Gunvor, one of the world’s biggest independent energy traders, cut trading positions after the gas price spike triggered margin calls from brokers and exchanges.
The Geneva-based company reduced its exposure three weeks ago as wholesale gas prices surged because of concerns about tight supplies ahead of the winter, according to people with knowledge of the situation.
The people said the company had received about $1bn of margin calls — demands for extra cash to cover its position. All have been paid, the people said, and the company has more than $3bn of excess liquidity to cover its remaining exposure.
The global energy crunch has rippled across the energy supply chain, hitting everyone from domestic consumers to trading houses that move millions of barrels of oil and gas around the world each day.
Other traders have also reduced gas positions or placed limits on new business. Some are seeking to increase their credit lines to protect themselves against any further explosion in prices.
Gunvor said its natural gas and LNG businesses were “substantially profitable, and have remained so during the last months and years”.
“Managing risk and liquidity is what Gunvor and other physical traders do,” it added. “While there have been margin calls associated with the natural gas price rally, Gunvor has the processes and instruments in place to effectively manage this volatility. Every margin call associated with natural gas and LNG made during the last several months has been paid.”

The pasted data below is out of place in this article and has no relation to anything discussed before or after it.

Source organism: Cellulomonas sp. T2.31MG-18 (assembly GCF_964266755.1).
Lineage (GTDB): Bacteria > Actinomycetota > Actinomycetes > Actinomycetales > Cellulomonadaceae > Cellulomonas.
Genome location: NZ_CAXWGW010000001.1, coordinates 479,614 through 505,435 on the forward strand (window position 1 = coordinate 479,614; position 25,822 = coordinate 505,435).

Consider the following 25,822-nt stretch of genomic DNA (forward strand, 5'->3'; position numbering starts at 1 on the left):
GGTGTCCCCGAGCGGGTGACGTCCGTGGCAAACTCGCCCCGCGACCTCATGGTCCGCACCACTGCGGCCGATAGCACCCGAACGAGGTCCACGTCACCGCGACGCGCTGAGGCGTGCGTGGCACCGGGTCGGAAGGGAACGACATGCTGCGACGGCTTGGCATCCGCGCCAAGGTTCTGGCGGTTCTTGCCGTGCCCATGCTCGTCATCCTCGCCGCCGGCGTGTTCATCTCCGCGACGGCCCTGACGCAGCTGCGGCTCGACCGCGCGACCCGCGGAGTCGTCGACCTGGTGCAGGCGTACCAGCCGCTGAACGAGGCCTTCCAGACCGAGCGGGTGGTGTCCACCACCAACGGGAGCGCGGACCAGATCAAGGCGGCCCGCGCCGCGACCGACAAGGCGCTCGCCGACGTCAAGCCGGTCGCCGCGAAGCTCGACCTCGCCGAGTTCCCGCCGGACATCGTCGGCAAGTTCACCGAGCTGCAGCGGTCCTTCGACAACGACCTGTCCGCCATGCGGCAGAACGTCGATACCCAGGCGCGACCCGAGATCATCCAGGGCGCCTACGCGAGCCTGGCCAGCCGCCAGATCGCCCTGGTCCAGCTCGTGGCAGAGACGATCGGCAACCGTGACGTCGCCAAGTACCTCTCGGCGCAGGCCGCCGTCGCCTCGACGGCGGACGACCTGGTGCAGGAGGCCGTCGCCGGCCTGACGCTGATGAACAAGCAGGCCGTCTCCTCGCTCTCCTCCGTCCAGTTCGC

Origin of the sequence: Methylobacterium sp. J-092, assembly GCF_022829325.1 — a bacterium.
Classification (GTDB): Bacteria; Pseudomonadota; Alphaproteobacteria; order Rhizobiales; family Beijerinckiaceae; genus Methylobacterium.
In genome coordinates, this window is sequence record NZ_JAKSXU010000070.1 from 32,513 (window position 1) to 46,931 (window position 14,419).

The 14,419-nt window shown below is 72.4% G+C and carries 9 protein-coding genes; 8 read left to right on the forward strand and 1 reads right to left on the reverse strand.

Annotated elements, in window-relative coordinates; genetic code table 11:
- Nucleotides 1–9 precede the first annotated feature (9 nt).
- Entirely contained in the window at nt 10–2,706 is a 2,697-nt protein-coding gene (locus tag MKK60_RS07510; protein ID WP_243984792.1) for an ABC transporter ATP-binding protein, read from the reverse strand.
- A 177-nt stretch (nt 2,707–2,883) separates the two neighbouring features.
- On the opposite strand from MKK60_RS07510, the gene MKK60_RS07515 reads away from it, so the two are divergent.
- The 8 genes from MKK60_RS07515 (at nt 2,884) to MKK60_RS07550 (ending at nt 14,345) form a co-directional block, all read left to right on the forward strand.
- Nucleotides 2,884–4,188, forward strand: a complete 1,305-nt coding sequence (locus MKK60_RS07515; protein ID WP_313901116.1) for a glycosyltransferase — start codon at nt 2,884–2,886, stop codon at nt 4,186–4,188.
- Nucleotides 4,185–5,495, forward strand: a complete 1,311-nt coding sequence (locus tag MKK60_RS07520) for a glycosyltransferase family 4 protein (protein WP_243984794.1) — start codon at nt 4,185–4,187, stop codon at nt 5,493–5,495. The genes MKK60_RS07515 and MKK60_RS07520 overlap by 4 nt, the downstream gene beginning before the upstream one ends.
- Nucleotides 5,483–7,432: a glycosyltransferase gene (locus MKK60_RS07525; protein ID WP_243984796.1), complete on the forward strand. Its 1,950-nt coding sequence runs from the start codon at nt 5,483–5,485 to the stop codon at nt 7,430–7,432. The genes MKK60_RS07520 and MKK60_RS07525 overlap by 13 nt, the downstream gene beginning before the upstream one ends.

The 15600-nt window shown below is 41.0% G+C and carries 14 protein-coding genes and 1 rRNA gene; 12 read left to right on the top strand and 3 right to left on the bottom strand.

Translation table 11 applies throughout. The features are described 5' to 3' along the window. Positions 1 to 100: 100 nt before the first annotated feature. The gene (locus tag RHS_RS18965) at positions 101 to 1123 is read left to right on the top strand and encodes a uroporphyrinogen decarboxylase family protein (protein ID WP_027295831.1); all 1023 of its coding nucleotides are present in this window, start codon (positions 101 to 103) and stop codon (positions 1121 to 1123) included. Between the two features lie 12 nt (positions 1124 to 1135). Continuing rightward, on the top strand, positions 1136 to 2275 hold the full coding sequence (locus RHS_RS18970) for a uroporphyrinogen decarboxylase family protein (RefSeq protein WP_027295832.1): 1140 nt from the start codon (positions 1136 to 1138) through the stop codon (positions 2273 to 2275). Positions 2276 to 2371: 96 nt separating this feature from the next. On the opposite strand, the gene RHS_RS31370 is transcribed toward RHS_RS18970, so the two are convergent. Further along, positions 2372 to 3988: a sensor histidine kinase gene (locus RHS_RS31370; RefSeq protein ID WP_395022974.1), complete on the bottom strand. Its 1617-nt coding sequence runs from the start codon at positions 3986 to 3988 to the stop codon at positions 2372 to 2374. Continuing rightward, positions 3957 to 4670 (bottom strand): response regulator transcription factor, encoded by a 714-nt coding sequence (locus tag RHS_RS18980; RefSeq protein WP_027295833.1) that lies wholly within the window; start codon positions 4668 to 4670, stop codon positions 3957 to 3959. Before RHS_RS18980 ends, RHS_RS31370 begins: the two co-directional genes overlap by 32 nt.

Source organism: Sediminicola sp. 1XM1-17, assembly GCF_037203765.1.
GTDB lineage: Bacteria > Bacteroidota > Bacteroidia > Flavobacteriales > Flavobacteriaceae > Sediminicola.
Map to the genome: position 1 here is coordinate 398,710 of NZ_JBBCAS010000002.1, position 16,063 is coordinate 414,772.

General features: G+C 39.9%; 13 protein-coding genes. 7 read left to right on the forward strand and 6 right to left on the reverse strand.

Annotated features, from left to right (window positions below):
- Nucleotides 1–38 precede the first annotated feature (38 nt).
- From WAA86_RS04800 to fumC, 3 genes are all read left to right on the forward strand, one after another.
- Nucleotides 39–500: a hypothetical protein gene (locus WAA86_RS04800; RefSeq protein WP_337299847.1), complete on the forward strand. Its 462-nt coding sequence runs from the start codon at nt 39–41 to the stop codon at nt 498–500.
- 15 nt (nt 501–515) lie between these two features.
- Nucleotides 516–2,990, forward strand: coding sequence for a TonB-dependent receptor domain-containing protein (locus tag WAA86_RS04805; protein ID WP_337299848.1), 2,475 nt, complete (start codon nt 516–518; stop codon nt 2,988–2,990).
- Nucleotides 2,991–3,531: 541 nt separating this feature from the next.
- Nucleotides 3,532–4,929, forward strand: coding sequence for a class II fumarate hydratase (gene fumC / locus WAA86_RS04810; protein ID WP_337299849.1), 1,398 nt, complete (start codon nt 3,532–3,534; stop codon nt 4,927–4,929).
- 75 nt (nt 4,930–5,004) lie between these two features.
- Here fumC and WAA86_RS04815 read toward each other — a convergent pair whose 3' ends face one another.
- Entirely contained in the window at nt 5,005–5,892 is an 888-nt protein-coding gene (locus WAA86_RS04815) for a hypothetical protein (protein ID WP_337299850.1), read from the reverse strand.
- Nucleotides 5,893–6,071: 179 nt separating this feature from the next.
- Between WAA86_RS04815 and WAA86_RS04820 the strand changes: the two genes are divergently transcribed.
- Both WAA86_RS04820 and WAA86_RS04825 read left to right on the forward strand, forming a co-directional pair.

Gunvor has expanded aggressively into natural gas in recent years and is now the biggest independent trader of liquefied natural gas cargoes.
In the first half of the year Gunvor traded 6m tonnes of LNG, up from 5.3m tonnes in the same period a year earlier, and its revenues from trading the commodity more than doubled to $2.5bn.
The price of LNG has soared from about $5 per million British thermal units a year ago to more than $30 today, having briefly spiked higher than $50 last week.
Big commodity traders use derivatives to hedge contracts against price swings and lock-in margins. This typically involves selling futures contracts.
As natural gas prices in Europe and Asia have soared, the losses on these contracts have increased, requiring Gunvor and other traders to make margin payments to brokers and exchanges.
These losses from profitable positions will be offset once the commodities are sold, but in the intervening period margin calls can place strain on commodity traders, which are dependent on short-term credit lines from banks to fund their activities.
“This cash flow mismatch can cause major liquidity problems,” said Craig Pirrong, a finance professor at the University of Houston. “And banks, for various reasons . . . may not be willing to extend credit sufficient to meet these liquidity needs. This would lead firms to have to cut positions. This hurts, but it is not Armageddon.”
A series of commodity trading scandals in Singapore, including the bankruptcy of Hin Leong Trading at the start of the global pandemic, has seen some banks quit commodity trade finance and others become more selective about their lending.
As a result, some banks will now only deal with the biggest traders, a group that includes Vitol, Trafigura, Mercuria and Glencore.
“The steps taken by any trading house — whether it is Gunvor or its competitors — to cut positions and/or seek additional financing support are appropriate, responsible measures taken to respond to market conditions. The notion that these activities directly indicate losses is wrong,” the company said in its statement.